Some Thoughts For Parents Facing A Contempt of Court Hearing I am not a lawyer and this is not legal advise

. Even while discussing the limits of a court's contempt authority, the US Supreme Court, in Hovey V Elliot (1897), made it quite clear the vast powers accorded to courts of equity: [Even conceding] "the statute does not limit their authority, and hence that the courts of the District of Columbia, notwithstanding the statute, are vested with those general powers to punish for contempt which have been usually exercised by courts of equity without express statutory grant ... " http://caselaw.lp.findlaw.com/scripts/getcase.pl?court=US&vol=167&invol=409 This ruling was referenced as presidential in Degen v. United States (95-173), 517 U.S. 820 (1996). So it seems to me as a non-lawyer to be established constitutional law. http://www.law.cornell.edu/supct/search/display.html?terms=%22contempt%20of%20cour t%22&url=/supct/html/95-173.ZO.html In Michigan, there is an "appropriate statute" limiting the authority of the courts to hold someone in contempt. The Support and Parenting Time Enforcement Act, which reads in MCL 552.613, Section 13: " The court may find a source of income in contempt, require the source of income to pay an amount according to section 11a(2) if the terms of that section have been satisfied, and fine the source of income if the source of income is served with a notice of income withholding and fails to comply with the notice or to pay withheld amounts to the friend of the court after the order becomes binding under section 11. The IV-D agency is responsible for initiating contempt proceedings under this section. Contempt proceedings under this section may be initiated in any county with jurisdiction over the source of income." MCL 552.631-635 go into detail explaining under what conditions the court may exercise its contempt powers: In particular, note MCL 552.632, Section 32, Paragraph 4, which reads in part: "(4) At a hearing held after a payer deposits a cash performance bond, the issues to be considered are limited to the payer's answer to the order to show cause and, if the payer was found in contempt, to further proceedings related to the payer's contempt. .... " That means, no bringing up parenting time, domestic violence on the part of the payee, etc. Please note that such a hearing is, I believe as a non-lawyer, a constitutional requirement. Reading more into Hovey V Elliott: "even conceding that the statute does not limit their authority, and hence that the courts of the District of Columbia, notwithstanding the statute, are vested with those general powers to punish for contempt which have been usually exercised by courts of equity without express statutory grant, a more fundamental question yet remains to be determined,-that is, whether a court possessing plenary power to punish for contempt, unlimited by statute, has the right to summon a defendant to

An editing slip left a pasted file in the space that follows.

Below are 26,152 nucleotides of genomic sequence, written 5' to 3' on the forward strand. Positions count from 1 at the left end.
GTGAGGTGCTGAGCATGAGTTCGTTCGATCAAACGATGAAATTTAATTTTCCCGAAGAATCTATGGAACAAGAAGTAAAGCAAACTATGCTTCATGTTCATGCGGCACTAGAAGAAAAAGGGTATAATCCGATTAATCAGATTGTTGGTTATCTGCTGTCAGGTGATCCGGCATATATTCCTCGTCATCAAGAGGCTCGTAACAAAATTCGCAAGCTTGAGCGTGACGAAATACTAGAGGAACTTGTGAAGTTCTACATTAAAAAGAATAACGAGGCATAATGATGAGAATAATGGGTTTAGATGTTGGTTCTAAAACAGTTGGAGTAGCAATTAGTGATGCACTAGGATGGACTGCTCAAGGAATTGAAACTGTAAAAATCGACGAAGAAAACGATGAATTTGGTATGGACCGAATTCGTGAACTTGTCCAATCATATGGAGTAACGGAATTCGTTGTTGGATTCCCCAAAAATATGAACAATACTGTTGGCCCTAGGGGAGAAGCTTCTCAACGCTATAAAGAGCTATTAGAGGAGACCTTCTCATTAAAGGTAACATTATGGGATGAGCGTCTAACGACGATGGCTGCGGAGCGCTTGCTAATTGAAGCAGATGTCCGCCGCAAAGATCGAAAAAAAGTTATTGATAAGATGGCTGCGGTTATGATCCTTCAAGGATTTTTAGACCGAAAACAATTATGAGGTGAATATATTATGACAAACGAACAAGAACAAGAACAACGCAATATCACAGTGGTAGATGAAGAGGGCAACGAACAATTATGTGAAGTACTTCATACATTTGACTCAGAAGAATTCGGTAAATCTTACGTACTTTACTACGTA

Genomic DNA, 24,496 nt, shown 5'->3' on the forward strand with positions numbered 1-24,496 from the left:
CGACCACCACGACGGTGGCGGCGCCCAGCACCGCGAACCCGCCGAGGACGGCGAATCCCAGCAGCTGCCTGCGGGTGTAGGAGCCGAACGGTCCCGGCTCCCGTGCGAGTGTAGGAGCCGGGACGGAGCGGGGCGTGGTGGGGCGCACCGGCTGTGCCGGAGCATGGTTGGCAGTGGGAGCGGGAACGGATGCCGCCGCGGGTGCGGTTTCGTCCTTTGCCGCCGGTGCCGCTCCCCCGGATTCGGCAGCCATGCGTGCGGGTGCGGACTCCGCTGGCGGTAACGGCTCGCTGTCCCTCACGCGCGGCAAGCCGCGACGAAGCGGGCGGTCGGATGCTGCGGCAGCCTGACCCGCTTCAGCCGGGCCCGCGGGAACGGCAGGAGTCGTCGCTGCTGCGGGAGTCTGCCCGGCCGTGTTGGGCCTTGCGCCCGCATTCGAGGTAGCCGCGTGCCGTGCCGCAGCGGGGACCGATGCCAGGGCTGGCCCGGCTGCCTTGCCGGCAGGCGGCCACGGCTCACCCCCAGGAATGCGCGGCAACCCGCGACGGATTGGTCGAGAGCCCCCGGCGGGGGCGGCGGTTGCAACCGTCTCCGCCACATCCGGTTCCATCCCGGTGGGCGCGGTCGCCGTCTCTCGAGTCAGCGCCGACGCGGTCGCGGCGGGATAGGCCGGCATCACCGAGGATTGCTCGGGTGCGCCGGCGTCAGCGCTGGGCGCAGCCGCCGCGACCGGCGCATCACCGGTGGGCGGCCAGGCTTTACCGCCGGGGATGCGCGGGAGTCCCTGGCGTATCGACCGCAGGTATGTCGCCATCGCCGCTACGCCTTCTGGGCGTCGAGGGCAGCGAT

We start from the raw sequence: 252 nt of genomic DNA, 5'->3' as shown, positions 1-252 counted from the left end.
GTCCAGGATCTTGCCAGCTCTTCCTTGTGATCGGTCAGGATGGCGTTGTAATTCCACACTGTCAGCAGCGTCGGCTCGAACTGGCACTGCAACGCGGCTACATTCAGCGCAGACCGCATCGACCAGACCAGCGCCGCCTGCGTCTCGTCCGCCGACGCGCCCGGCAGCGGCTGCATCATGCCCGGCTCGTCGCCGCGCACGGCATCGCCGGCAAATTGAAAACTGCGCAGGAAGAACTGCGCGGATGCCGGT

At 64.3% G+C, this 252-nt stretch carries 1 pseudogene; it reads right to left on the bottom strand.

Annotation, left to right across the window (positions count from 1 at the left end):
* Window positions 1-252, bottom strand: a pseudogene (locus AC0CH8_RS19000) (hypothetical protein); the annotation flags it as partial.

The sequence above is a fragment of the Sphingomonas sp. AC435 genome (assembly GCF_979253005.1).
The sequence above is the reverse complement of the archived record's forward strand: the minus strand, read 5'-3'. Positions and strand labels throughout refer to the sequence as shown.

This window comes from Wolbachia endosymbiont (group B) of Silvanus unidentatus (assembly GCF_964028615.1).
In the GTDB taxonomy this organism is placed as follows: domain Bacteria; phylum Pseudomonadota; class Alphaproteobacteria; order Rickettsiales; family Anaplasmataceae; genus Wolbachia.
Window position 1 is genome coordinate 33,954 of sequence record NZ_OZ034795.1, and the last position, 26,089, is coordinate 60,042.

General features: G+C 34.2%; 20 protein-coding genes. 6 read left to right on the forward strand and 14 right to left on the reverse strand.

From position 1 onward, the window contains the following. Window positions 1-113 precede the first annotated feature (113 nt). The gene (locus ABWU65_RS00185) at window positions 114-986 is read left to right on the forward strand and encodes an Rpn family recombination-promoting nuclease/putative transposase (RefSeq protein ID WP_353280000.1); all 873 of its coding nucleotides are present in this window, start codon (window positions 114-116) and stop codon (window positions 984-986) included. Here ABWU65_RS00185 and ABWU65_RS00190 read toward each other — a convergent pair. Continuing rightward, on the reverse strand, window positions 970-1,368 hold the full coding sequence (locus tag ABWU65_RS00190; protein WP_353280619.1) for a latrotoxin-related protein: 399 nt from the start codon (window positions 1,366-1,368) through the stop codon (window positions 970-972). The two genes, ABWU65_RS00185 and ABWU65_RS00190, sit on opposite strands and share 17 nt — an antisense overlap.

answer, and then, after obtaining jurisdiction by the summons, refuse to allow the party summoned to answer, or strike his answer from the files, suppress the testimony in his favor, and condemn him without consideration thereof, and without a hearing, on the theory that he has been guilty of a contempt of court. The mere statement of this proposition would seem, in reason and conscience, to render imperative a negative answer. The fundamental [167 U.S. 409, 414] conception of a court of justice is condemnation only after hearing. To say that courts have inherent power to deny all right to defend an action, and to render decrees without any hearing whatever, is, in the very nature of things, to convert the court exercising such an authority into an instrument of wrong and oppression, and hence to strip it of that attribute of justice upon which the exercise of judicial power necessarily depends." If I were such a defendant, I might quote briefly from Hovey V Elliot and respectfully remind the court of it's constitutional duty to hear me before finding me in contempt. If I had reported a change of circumstances due to a job loss or similar to the FOC, and was denied, I would argue that I should not be held in contempt because my obligation has been artificially inflated. This is because I was denied the Title IV-D service of child support modification, in violation of the requirement of "substantial compliance" by the state to the Title IV-D statute. This, I believe, is my individualized right as the US Supreme Court explained under Blessing v. Freestone (95-1441), 520 U.S. 329 (1997), and it has been violated by the servants of this court. It is therefore not in the interests of justice to compound this previous injustice by jailing me. Similarly, if I had any medical condition or other reason that I could not work, and the FOC had refused to take this into account (or even if not), I would present evidence to that effect. In particular, if I suffered from depression due to being a victim of domestic violence, including loosing access to my children due to the alienating behaviors of the other parent, I would mention it as a factor in my difficulty obtaining greater income. If I felt that I had been discriminated against as a CS payer, or if a previous divorce had caused a plunge in my credit rating that negatively effected my employment prospects, I would mention those factors also.